6. TxJan1971

    TxJan1971 Well-Known Member

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    Some things I think I think...

    ...Since the Sheriff has called in the FBI to assist, and since the Sheriff does not believe an abduction occurred, does he also not believe that an animal attack occurred?

    Just wondering to myself...
     
  7. eileenhawkeye

    eileenhawkeye Well-Known Member

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    I am very skeptical the FBI gets involved in cases, where there is no criminal activity involved in the case. Can someone provide cases where a child was lost, and the FBI sent investigators?
     
  8. Jules71

    Jules71 Well-Known Member

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    "The sheriff also said on Friday that the FBI is sending a team of investigators to assist the Lemhi County Sheriff's office who will be checking the sheriff's office interviews and may re-interview some people to make sure deputies didn't miss anything."

    ETA: Sorry I see I was late to the game.

    Sent from my SPH-L710 using Tapatalk
     
  9. crh8

    crh8 New Member

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    Good, I think a fresh set of eyes (fbi) will ultimately solve this. Less chance of emotional involvement and local corruption hindering efforts.
     
  10. wondering25

    wondering25 New Member

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    The sheriff's office does not have a 24-hour presence at the campsite, however, detectives go up every day to search. why detectives and not SAR?
     
  11. bluesneakers

    bluesneakers not today satan

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    How do you know this? I didn't think anyone was still going up.

    eta: Got it. And yeah, I wonder what that's about?
     
  12. Jules71

    Jules71 Well-Known Member

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    How can you be convinced it was not an abduction but not be able to rule it out?

    Sent from my SPH-L710 using Tapatalk
     
  13. Leomoon80

    Leomoon80 Well-Known Member

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    The McStay case in 2010
     
  14. Jules71

    Jules71 Well-Known Member

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  15. Leomoon80

    Leomoon80 Well-Known Member

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    Perhaps looking "closer" to the inner circle ? But theoretically, that would be an abduction, but perhaps not a stranger.
     
  16. bluesneakers

    bluesneakers not today satan

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  17. bluesneakers

    bluesneakers not today satan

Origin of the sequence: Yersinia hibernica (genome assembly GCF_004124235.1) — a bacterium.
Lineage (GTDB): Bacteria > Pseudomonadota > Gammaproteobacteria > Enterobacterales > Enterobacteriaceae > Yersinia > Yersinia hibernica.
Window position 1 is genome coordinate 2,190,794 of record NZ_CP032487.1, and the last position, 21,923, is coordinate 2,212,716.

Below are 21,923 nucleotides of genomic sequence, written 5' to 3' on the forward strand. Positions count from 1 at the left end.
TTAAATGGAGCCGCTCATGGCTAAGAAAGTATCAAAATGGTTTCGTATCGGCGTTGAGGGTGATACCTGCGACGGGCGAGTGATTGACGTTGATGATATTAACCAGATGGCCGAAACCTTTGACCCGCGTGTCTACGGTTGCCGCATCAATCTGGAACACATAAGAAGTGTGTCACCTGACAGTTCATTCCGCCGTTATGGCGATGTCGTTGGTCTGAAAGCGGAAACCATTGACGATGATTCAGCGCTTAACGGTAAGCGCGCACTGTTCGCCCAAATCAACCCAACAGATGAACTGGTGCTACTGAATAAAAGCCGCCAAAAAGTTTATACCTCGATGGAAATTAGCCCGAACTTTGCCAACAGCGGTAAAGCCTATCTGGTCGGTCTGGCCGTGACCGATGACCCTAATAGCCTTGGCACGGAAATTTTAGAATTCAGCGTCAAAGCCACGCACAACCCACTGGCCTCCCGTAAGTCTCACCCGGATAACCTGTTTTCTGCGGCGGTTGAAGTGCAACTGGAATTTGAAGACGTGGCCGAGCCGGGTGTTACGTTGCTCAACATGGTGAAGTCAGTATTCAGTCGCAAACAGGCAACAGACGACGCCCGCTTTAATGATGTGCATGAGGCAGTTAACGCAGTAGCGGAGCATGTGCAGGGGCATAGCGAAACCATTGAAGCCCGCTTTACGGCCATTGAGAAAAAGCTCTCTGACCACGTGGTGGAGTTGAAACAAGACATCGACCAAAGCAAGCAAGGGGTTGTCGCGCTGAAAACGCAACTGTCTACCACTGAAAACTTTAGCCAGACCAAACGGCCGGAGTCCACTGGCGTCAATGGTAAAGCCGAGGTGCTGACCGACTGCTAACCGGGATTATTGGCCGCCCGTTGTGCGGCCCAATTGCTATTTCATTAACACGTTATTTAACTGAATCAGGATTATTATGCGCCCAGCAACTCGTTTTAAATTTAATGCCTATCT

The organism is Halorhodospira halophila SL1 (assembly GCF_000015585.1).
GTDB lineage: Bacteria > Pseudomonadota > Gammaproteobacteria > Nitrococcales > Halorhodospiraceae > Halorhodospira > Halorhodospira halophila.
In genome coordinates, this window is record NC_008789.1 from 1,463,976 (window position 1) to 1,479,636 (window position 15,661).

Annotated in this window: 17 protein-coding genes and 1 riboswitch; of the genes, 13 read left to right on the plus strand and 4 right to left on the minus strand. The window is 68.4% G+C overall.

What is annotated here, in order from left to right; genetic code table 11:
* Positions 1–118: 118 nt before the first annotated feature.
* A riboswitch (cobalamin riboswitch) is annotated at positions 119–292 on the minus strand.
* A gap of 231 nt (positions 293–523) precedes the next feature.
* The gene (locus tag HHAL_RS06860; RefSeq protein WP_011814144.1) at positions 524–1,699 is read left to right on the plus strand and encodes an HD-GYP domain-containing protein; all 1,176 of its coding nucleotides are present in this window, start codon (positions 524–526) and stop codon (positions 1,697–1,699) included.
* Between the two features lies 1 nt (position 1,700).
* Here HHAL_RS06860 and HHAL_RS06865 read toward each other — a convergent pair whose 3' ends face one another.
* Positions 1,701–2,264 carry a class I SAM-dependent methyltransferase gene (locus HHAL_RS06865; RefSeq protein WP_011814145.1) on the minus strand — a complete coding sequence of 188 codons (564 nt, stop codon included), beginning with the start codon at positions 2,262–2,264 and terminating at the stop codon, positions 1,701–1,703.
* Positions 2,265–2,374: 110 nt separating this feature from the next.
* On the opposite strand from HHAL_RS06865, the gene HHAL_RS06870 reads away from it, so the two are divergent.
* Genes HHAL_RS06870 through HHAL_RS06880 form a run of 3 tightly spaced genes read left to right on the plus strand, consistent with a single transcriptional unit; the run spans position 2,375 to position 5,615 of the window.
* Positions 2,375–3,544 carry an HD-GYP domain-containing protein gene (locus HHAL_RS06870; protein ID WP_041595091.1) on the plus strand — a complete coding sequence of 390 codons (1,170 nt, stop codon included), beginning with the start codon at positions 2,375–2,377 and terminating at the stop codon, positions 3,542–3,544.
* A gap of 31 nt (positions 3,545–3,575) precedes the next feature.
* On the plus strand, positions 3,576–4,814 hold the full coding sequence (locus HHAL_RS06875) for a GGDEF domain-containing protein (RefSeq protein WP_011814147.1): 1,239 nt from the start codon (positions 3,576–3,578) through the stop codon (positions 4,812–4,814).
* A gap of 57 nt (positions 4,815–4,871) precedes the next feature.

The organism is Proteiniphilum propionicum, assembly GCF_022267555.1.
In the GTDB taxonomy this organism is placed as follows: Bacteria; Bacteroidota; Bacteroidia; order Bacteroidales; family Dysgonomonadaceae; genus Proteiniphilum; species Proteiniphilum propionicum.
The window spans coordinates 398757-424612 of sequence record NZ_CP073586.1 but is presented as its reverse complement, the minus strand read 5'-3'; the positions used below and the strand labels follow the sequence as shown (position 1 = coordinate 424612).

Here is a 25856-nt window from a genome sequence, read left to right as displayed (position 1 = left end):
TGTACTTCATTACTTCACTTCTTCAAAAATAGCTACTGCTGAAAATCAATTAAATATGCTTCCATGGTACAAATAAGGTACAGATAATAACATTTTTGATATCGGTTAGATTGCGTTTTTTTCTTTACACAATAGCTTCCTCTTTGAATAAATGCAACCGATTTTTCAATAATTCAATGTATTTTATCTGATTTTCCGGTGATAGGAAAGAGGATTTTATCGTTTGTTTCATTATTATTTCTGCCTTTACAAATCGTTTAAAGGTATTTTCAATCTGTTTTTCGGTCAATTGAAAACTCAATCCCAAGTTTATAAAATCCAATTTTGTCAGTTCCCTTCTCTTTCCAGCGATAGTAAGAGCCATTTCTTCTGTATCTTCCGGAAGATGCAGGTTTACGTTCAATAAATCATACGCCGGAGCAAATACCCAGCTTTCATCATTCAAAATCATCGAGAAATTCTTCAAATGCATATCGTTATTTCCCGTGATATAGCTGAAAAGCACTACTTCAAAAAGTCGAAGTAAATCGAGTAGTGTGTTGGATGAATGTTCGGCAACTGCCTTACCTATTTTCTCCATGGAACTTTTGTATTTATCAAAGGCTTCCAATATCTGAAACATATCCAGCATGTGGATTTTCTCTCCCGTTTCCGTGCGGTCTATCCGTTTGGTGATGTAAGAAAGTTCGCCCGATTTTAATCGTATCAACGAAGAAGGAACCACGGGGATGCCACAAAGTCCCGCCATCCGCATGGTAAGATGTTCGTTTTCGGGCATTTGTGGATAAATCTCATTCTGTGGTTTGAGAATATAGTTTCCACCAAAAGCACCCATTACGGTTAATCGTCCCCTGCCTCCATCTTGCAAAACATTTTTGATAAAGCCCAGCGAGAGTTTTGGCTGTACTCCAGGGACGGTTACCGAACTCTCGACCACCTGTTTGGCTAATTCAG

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    I would lawyer up either way.
     
  18. Jules71

    Jules71 Well-Known Member

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    No worries, it was just posted. :)

    Sent from my SPH-L710 using Tapatalk
     
  19. MyBelle

    MyBelle Well-Known Member

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    The Sheriff should have called in the FBI at the beginning of this case. There is no excuse for his failure to call upon a resource that is readily available. It was utterly ridiculous that his office instead focused on what was being said on social media.

    JMO

    FBI Jurisdiction in Child Kidnappings

    In the public eye—and even in some state and local law enforcement circles—there are common misconceptions about when the FBI can get involved in child kidnappings. That there has to be evidence a victim has been taken across state lines. Or that a ransom demand has to be made. Or that 24 hours must pass.

    All are false.

    Whether the case ends up being investigated and prosecuted at the local level or at the federal level, the Bureau will always leverage our investigative resources and technical assets to work hand in hand with state and local law enforcement agencies on cases involving the mysterious disappearance of a child. Our role is to help investigate the disappearance, recover the child, and apprehend the person or persons responsible.

    And that role begins as soon as we’re notified.


    https://www.fbi.gov/news/stories/20...ild-abductions/investigating-child-abductions
     
  20. MyBelle

    MyBelle Well-Known Member

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    The Sheriff seems more worried about being proved wrong than about finding the missing child. Apparently the grandfather was in good enough physical and mental condition to go to a rustic, primitive camp site but the sheriff has decided he is too frail to be interrogated. That's just as ridiculous as his failure to call in the FBI right away.

    JMO